Have you taken on a major task you never intended to tackle? Launching out from your familiar shores into unfamiliar waters? That’s the situation I was in three and a half years ago when I began writing Vaccines & Bayonets. It’s the historical memoir of my family’s life in the midst of smallpox eradication in West Africa.
This year, when my mentor Sandy handed me the last of her edits I was giddy. Holding the manuscript for a book–my book!–in my hands was unbelievable!
Me: “This is such an exciting dayyy!” (eyes widen, pitch rises an octave)
Sandy: “Hmm. Well, I guess it is.” (ever the realistic professor) “I was just thinking that you have miles to go before you sleep.”
What did she mean? Hadn’t I finished the book? Hadn’t I poured my blood, sweat and tears (not to be dramatic or anything) onto those 300 pages?
Boy, did I have a lot to learn.
But I get ahead of myself. You don’t yet know why I decided to write a book about my life in West Africa.
The Footprint of a Public Health Warrior
After my husband Carl passed away in early 2014, when I could face it I began the long task of sorting through his bank of filing cabinets.
To appreciate my task, you need to know that over the decades of our marriage I had needled Carl, telling him that when he died, the ink, paper and plastic sleeve industries would go out of business. Now, sorting through it all and deciding what needed to be kept was a two-month-long project.
As I tried to process the grief of losing my husband of fifty-three years, going through all this paper took me on an emotional roller-coaster.
The Africa Cache
Then one day, there in its perfectly organized space within Carl’s archives was a gold mine.
Thousands of pages recounting our sojourn with the West Africa Smallpox-Measles Program.
Nigeria. Equatorial Guinea. Cameroon. And Carl’s dispatches from Bangladesh as the global Smallpox Eradication Program neared the finish line.
I left all of these files to the last. I wanted to take my time, absorb what I found. For twelve days I shut out the world, kept a pile of sticky notes, and immersed myself in the memories.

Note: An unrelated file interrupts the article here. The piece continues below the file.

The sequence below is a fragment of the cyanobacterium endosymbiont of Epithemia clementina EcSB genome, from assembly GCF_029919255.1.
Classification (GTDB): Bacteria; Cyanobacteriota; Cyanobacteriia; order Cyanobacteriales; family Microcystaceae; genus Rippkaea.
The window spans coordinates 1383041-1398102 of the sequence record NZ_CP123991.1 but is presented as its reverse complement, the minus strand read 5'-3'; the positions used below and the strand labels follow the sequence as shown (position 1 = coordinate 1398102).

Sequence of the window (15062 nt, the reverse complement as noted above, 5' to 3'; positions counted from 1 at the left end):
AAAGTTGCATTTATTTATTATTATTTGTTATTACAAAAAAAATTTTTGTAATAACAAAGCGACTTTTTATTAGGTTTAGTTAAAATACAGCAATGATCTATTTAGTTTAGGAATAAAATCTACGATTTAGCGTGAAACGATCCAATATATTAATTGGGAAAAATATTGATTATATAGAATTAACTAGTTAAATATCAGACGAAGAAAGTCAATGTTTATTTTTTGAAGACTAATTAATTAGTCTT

Several people had asked for a copy of the biographical summary I wrote for the minister to read at Carl’s memorial service. “It made me wish I’d known Carl a lot better,” they said. Now they wanted to know more about our life in Africa. I asked them to wait for me to write something a little more complete. Ten or fifteen pages should do it. Going through these old files would help me deliver on my promise.
Well, there were just a few things:
- letters, memoranda, reports and cables: between Carl and the ambassador, Carl and USAID, Carl and Washington, Carl and CDC, unclassified State Department cables to US embassies in West Africa,
- Carbon copies and mimeograph copies of letters to family and friends,
- Audio tape letters letting our family hear our children’s voices, and the minutiae of our daily lives,
- Photos, 8 mm film, maps.
And even an urgent note the embassy had taped to our front door, hurriedly scrawled on a piece of scratch paper, the masking tape now brittle.
What a trip, running across accounts of incidents I had totally forgotten. And some of the facts Carl included in his reports, I had never known.
Ten or fifteen pages wouldn’t come close. I had to write a book.
I never intended to write a book. But as every page of the archives filled in details of another Africa memory, I developed a passion to tell the story. Working on this book—writing it, working toward publication, and spreading the word–are bittersweet. Vaccines & Bayonets is Carl’s final gift to me.
If You’re Going to Write a Book, Just Do It
No time to waste. I broke down and invested in modern technology–and stared at the intimidating black screen of my new iPad. But just so you know, I’m nothing if not persistent. Undaunted, I went to the Apple store to ask how to turn it on.
During the three-year journey since that day, my mentor Sandy, and my writing groups, critique partners and beta readers have encouraged, prodded, improved my writing, and enlarged my circle of friends. I’ve begun looking for an agent for Vaccines & Bayonets, my historical memoir of Africa, and taking the first baby steps into social media.
Still miles to go before I sleep.
I have a question for you. Have you ever run across old letters or photos or a silly knick-knack that triggered memories so powerful you had a passion to write or paint or sculpt? I’d love to hear.
See you in a couple of weeks – with one of life’s deepest philosophical questions: “So I’ve turned on the iPad. Now what?”